Rav Yitzchak Alfasi (RiF),codifier of the Gemara, author of Sefer Hahalachos (1013-1103). The period of the Geonim began in 589, and ended in 1038 with the petira of Rav Hai Gaon. Rav Chananel’s father, Rav Chushiel Gaon, had set out from Bavel to collect funds for a needy bride and was seized by pirates. He was sold as a slave in Africa, but was later redeemed by the members of its Jewish communities. From Africa, he headed to Kairuan, where he became a rosh yeshiva. His son, Chananel, was born in Kairuan. A young student from the Algerian city of Kal’a asked to be admitted to Rav Chananel’s yeshiva. His name was Yitzchak Hakohen. As Rav Yitzchak advanced in his studies, he became keenly aware of the fact that many people were unable to elucidate the halacha from the Gemara due to the vast amount of material it contains. As a result, he conceived of the idea of compiling a comprehensive and extensive halachic work that would present all of the halachos and the practical conclusions of the Gemara in a clear, definitive manner. To achieve this goal, he retreated to his father-in-law’s attic, where he worked on his sefer for 10 consecutive years. During this period, however, a Moslem tyrant gained control of Tunisia, and persecuted all those who did not accept his faith, especially the Jews of Kairuan. As a result, all of the city’s Jewish residents fled to places controlled by the Elmuhides, who were more tolerant of the Jews. Among the fugitives was Rav Yitzchak who, with his wife and two children, moved to the Moroccan city of Fez. Rav Yitzchak remained in Fez for 40 years, during which time he completed his Sefer Ha’halachos, which is considered the first fundamental work in halachic literature. Eventually, he became known as Rav Yitzchak Alfasi, or the Rif. Rav Yitzchak was niftar at the age of 90 in 1103. He was succeeded by the Ri mi’Gaash.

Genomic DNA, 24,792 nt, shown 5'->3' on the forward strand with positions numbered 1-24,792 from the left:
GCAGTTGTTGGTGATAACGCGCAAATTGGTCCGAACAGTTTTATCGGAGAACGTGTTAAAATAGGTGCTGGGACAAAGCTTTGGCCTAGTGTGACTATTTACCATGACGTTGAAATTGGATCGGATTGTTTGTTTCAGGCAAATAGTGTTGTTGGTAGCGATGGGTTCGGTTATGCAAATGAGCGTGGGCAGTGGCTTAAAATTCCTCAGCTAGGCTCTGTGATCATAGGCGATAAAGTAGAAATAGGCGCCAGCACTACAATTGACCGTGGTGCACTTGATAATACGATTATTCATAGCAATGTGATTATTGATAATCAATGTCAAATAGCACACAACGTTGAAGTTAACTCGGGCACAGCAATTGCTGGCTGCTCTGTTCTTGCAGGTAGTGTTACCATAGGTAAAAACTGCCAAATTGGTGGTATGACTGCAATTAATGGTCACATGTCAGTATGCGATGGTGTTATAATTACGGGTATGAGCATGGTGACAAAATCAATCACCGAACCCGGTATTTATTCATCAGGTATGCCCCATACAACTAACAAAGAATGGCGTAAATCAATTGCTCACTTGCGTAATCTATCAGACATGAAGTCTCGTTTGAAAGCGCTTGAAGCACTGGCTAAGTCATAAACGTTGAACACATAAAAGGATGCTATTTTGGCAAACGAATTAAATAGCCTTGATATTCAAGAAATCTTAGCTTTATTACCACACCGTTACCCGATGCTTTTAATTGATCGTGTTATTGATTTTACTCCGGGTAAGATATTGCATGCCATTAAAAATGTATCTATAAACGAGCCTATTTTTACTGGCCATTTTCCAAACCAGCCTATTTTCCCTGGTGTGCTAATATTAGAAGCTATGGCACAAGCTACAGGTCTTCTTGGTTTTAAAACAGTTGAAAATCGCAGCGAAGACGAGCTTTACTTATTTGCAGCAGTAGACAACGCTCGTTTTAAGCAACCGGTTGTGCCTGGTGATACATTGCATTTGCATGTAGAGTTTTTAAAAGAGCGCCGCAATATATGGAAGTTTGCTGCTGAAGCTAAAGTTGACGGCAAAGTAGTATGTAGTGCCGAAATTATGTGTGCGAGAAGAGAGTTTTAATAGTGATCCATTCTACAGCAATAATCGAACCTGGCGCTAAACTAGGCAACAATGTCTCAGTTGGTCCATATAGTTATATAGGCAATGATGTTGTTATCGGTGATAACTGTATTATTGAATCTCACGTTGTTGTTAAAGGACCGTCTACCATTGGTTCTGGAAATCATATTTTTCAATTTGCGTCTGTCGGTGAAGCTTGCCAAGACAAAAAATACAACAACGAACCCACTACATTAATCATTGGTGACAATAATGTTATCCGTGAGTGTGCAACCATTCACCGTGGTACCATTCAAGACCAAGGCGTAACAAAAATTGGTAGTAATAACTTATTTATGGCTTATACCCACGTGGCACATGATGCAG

Rav Yosef Teumim, author of Pri Megadim, on the Shulchan Aruch (1727-1792). Born in Szczerzec, a small town near Lemberg (Lvov) to Rav Meir, a grandson of Rav Yonah Teumim, Rav of Meitz and author of Kikayon DeYonah. In 1755, he Reb Yosef married the daughter of Rav Elyakam of Kamorna and lived there for ten years. In 1767, he moved to Berlin on the invitation of a wealthy Jew named Rav Daniel Yaffe, who offered to support him fully as well as a beis midrash in his home when talmidei chachamim could learn. In 1774, he moved to Lemberg, to succeed his father as Rav and Dayan. And in 1781, he was appointed Rav of Frankfurt-on-the-Oder. His most well-known sefer is the Pri Magadin on Orach Chaim and on Yoreh Deah. Both are actually two sections: Pri Megadim on Yoreh Deah consists of Mishbetzos Zahav on the Taz and Sifsei Daas on the Shach. Pri Megadim on Orach Chaim consists of Mishbetzos Zahav on the Taz and Aishel Avraham on the Magen Avraham. He also